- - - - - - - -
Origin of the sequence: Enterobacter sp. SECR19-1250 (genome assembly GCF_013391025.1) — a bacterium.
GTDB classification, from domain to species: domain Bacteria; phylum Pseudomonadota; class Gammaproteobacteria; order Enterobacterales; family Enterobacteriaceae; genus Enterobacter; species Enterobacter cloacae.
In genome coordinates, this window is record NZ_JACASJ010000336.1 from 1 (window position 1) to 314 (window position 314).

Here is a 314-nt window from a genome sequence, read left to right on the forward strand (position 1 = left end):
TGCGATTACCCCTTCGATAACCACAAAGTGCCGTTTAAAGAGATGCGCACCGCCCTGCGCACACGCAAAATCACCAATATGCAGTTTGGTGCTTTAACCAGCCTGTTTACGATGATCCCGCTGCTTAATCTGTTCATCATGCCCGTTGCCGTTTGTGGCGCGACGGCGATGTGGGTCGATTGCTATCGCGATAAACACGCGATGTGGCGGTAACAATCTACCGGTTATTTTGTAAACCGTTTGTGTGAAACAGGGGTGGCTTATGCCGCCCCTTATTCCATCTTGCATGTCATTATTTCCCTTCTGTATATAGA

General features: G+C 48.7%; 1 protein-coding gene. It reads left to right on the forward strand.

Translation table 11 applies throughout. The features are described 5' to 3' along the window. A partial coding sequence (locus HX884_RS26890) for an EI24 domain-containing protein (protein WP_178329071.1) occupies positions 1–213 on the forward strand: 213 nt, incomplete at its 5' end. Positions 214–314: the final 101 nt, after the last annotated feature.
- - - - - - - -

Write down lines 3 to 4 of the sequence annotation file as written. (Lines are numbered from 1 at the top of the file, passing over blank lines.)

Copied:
In genome coordinates, this window is record NZ_JACASJ010000336.1 from 1 (window position 1) to 314 (window position 314).

Here is a 314-nt window from a genome sequence, read left to right on the forward strand (position 1 = left end):